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July 24, 2013

In This Week's Issue

  • A Packed Agenda
  • Follow-Up to the NAIPC® Annual Meeting
  • NY Times Reports on Effects of Federal Health Care Law
  • Chicago Tribune: Retirement and Aging in Place
  • Upcoming Events

A Packed Agenda

“There is no aging in place policy, and there needs to be going forward,” said Bob Blancato of Matz, Blancato & Associates, a government relations firm, and one of the leading voices for Aging in Place since its conception, at the NAIPC® Annual Meeting.

By the end of this year, NAIPC® intends to formulate a proposal for such a policy.  In October, during 2103 Aging in Place Week, we will gather experts in all aspects of Aging in Place for a summit to discuss what content is needed.  The outline for the discussion will be the issues and ideas that emerged from the Annual Meeting.  Here is the current list:

·       Principles
     o   Aging in Place benefits aging Americans and our society as a whole
     o   It will cost money, but it will save money
     o   It can be the solution to revamping our healthcare system
     o   It can be the solution to the cost of Medicare and Medicaid
     o   It is not about selling services; it is about becoming involved in aging Americans’ well-being

·       Federal Policy
     o   Renew Older Americans Act
     o   Address the danger of sequestration
     o   Explore how Aging in Place can benefit from Tax Reform
          §  Expanded use for Health Savings Accounts
          §  Tax credit for senior transportation in communities
          §  Encourage senior housing
     o   Explore the relationship between Aging in Place and immigration reform

·       General
     o   Encourage Aging in Place planning
     o   Create planning template for seniors & families

·       Housing
     o   Create new incentives for senior housing development
     o   Encourage expansion of the Village movement
     o   Advocate Resident Service Coordinators for housing communities and developments
     o   Spread awareness of Universal Design
     o   Advocate for Universal Design requirements in all new housing
     o   Explore creative financing methods for home modification
     o   Encourage expansion of Choice Neighborhoods
·       Finances
     o   Create a retirement funding toolbox
     o   Build awareness of the availability of benefits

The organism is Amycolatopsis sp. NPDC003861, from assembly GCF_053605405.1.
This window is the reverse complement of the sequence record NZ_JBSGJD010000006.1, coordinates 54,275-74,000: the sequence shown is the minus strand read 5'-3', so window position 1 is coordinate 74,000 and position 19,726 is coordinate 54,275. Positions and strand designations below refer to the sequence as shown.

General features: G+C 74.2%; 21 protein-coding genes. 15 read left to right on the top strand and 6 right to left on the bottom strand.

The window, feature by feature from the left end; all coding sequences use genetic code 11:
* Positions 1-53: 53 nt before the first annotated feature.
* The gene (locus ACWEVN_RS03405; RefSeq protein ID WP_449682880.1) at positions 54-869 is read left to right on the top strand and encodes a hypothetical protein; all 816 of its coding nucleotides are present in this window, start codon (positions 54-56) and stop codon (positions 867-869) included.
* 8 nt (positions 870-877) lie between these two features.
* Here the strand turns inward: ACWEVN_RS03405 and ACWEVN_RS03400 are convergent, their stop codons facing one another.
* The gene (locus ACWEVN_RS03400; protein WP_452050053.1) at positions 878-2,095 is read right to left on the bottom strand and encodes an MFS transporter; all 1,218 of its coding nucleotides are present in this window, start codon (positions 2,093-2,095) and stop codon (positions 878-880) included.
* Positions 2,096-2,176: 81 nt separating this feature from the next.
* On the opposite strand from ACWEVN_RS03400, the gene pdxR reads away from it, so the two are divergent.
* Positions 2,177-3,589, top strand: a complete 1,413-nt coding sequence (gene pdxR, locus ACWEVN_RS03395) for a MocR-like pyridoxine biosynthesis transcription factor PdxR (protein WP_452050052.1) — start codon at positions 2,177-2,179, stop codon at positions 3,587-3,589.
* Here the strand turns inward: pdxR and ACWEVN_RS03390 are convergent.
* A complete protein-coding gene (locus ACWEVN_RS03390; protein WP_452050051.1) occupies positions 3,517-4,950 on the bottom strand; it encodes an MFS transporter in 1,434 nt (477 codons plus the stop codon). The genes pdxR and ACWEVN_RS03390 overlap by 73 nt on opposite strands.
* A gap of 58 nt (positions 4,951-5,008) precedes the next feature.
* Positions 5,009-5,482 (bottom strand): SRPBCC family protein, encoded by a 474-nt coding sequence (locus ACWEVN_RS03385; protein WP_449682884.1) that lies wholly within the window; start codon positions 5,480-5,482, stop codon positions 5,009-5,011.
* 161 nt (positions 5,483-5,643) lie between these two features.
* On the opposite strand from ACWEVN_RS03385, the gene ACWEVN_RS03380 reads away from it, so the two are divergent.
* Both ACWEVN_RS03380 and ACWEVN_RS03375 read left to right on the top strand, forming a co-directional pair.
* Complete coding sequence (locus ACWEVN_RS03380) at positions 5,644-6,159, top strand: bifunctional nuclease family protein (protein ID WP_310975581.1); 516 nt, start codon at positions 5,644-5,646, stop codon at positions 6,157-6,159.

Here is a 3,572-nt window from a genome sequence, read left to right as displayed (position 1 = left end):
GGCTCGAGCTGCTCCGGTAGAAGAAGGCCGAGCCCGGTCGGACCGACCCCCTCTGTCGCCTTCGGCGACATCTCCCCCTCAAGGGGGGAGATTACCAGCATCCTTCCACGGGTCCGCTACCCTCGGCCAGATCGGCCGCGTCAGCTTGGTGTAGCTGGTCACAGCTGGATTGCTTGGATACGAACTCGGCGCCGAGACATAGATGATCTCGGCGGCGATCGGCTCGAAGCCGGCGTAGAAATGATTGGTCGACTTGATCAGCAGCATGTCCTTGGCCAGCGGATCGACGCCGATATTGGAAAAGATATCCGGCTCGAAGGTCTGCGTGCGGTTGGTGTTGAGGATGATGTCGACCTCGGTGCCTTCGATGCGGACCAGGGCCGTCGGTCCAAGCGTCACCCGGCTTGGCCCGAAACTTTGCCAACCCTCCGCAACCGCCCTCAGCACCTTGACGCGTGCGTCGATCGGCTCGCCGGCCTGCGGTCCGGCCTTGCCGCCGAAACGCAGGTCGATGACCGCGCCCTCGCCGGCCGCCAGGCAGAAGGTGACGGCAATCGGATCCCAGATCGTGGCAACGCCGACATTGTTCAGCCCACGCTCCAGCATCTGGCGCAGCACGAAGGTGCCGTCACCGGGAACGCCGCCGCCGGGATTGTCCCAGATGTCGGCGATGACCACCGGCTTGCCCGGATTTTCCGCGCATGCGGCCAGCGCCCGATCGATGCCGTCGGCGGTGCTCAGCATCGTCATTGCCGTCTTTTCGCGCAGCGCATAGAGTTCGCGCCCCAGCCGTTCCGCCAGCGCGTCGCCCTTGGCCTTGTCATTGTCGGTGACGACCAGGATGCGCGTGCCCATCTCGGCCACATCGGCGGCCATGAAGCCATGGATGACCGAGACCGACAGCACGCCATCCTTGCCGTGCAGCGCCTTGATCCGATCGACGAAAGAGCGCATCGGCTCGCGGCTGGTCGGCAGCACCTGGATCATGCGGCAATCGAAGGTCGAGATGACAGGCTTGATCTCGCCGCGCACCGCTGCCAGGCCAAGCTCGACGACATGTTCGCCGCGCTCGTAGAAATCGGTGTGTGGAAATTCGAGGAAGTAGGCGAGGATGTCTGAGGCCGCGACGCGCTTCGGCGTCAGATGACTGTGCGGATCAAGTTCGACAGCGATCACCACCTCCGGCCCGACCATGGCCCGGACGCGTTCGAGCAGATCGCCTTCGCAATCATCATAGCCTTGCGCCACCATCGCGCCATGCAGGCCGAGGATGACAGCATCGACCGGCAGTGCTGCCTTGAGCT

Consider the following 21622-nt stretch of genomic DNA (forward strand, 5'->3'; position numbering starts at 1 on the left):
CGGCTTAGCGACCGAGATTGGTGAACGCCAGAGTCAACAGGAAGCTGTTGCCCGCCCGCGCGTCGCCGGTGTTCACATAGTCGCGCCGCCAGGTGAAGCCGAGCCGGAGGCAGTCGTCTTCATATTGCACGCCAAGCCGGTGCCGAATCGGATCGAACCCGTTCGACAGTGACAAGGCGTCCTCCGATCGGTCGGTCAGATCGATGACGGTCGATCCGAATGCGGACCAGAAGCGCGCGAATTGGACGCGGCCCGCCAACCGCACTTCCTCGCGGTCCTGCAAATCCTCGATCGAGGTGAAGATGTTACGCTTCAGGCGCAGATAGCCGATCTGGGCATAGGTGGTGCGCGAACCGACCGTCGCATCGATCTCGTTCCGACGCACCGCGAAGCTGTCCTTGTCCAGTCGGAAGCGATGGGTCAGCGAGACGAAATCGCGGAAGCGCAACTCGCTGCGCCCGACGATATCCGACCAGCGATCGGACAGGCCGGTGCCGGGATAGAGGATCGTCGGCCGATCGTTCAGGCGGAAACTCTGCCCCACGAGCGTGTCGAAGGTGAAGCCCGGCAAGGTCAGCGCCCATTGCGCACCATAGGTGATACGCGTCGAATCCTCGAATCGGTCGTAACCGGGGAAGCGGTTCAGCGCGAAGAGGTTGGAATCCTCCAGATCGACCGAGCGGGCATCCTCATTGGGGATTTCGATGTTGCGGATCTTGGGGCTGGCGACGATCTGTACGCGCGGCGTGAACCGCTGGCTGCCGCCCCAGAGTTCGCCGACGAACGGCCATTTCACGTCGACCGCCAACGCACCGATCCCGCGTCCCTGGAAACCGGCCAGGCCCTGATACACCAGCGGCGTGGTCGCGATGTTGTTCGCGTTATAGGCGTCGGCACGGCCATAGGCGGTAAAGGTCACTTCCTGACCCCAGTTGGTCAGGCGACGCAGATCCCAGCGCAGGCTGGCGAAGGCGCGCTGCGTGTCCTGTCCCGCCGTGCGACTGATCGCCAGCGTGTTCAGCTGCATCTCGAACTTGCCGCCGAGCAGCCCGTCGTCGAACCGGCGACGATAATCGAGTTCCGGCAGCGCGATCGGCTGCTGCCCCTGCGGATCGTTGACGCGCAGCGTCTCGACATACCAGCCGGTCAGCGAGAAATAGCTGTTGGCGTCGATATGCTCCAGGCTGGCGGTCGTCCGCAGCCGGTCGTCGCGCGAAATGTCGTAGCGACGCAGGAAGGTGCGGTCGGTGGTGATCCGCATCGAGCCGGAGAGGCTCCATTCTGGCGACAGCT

o   Build awareness of
     o   Train Social Workers as financial concierges

·       Health
     o   Recruit doctors and hospitals as members
     o   Encourage some donated medical services
     o   Help seniors understand the Affordable Care Act
     o   Explore new forms of affordable long-term care insurance
     o   Build awareness of Home Technology options
·       Transportation
     o   Expand the Independent Transportation Network—Franchises in all cities
     o   Advocate Public transportation/Choice Neighborhoods

·       Education
     o   Create an Aging in Place Guide
     o   Build awareness of available retirement funding options (Retirement Toolbox)
     o    Build awareness of
     o    Build an Aging in Place “faculty”
          §  Chapter members
          §  Social Workers
          §  Housing Service Coordinators
     o   Build awareness of available housing modifications
     o   Expand financial literacy
     o   Create video tools to explain all of above
     o   Present educational webinars for seniors

·       Entertainment
     o   Include as a valuable part of the agenda
·       Research & Data
     o   Determine what is needed to support arguments for policy issues

Follow-Up to the NAIPC® Annual Meeting

What is the solution to the impending crisis in housing, care and costs of the growing older population? This is the question that Lois Tenenbaum poses in his July 19 blog entry, which was prompted by a dinner he attended with Marty Bell of NAIPC®, Bob Blancato of Matz, Blancato & Associates, and Candace Baldwin, the head of the Village to Village Network.

The group met to discuss the NAIPC
® Annual Meeting held in June and the next steps for putting Aging in Place on the national agenda. And they agreed that the solution is indeed a complex one...but that there is a common denominator among many of the current threats, and that common denominator is money.